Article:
The Nike Chain-Saw Massacre

By Vilanch, Bruce | The Advocate (The national gay & lesbian newsmagazine), November 7, 2000 | Go to article overview
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The Nike Chain-Saw Massacre


Vilanch, Bruce, The Advocate (The national gay & lesbian newsmagazine)


It was with great regret that I noted the death of the phrase "reality check" some weeks ago. It happened when I used it and everyone at the table stared at me and someone finally piped up with "God, I haven't heard that since the '80s." The shame. The recrimination. I'd been dealing with reality checks for an entire spare decade and nobody had set me straight. On the other hand, when I asked what the phrase had been replaced with, nobody could tell me, which is a sure sign that reality still needs checking and plenty of it.

Later that evening I was looking at coverage of the Sydney Olympics, which was delayed by so many hours that it might have been from the next Olympics. Lacking any sense of suspense, the show was dominated by its commercials, which were full of surprises. First there was what looked like a full-bore slasher movie--and this just days before Congress was to begin its finger-wagging over how movies are marketed to teenagers. A gorgeous teenage girl (actually runner Suzy Hamilton) is running from a madman in a hockey mask wielding a chain saw. Over the river and through the woods to grandmother's house they go, eventually stopping only when the psycho runs out of breath and has to sit down. The girl keeps going, and that's when we discover that what saved her life is that she's dressed in Nike.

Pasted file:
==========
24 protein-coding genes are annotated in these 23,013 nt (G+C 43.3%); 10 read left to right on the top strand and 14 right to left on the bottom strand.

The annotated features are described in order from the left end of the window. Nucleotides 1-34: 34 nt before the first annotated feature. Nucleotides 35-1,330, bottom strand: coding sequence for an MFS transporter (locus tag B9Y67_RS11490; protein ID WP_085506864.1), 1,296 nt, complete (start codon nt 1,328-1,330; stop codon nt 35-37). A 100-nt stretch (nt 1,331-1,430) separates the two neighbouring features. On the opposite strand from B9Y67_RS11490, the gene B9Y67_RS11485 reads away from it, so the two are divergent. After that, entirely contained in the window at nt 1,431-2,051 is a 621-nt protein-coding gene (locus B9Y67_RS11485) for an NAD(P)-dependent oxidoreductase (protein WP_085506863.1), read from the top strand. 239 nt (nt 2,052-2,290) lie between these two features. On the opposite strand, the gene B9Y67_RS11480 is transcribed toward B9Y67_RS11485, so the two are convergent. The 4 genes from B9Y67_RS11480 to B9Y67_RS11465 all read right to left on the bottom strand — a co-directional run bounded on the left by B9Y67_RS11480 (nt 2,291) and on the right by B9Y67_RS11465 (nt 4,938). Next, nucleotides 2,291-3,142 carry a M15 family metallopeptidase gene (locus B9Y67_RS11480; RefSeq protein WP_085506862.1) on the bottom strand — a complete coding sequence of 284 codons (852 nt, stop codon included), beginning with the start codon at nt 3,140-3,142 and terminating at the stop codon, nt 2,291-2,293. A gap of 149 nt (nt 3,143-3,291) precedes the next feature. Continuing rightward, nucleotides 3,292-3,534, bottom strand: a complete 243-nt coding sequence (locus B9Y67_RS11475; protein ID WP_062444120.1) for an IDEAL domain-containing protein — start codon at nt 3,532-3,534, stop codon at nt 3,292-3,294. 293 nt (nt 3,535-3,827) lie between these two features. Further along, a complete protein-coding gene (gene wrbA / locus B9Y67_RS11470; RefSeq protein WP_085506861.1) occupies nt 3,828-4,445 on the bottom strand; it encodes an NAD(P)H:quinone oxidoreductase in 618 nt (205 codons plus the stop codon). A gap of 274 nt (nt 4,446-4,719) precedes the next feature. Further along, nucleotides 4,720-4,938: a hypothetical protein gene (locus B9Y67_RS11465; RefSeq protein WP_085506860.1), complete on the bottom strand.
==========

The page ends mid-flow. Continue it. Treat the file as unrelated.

Pretty good. A couple of desultory high jumps later, that John Hancock insurance commercial popped on--the one featuring a couple of women waiting anxiously at an airport gate for what turns out to be an Asian baby who's delivered into their loving arms. I suppose they could be a pair of Caucasian aunts, but my guess is, even your Caucasian aunt would figure that they are lesbians and their family is extending right before our eyes. Bravo, John Hancock! And so to bed.

The next morning the paper was full of ... those commercials. Go know. First of all, everybody was up in arms about Nike Girl and her narrow escape from the Colombian necklace. The imagery of the mad slasher sullying the Olympics! How could something so perverse be allowed to sell sneakers?

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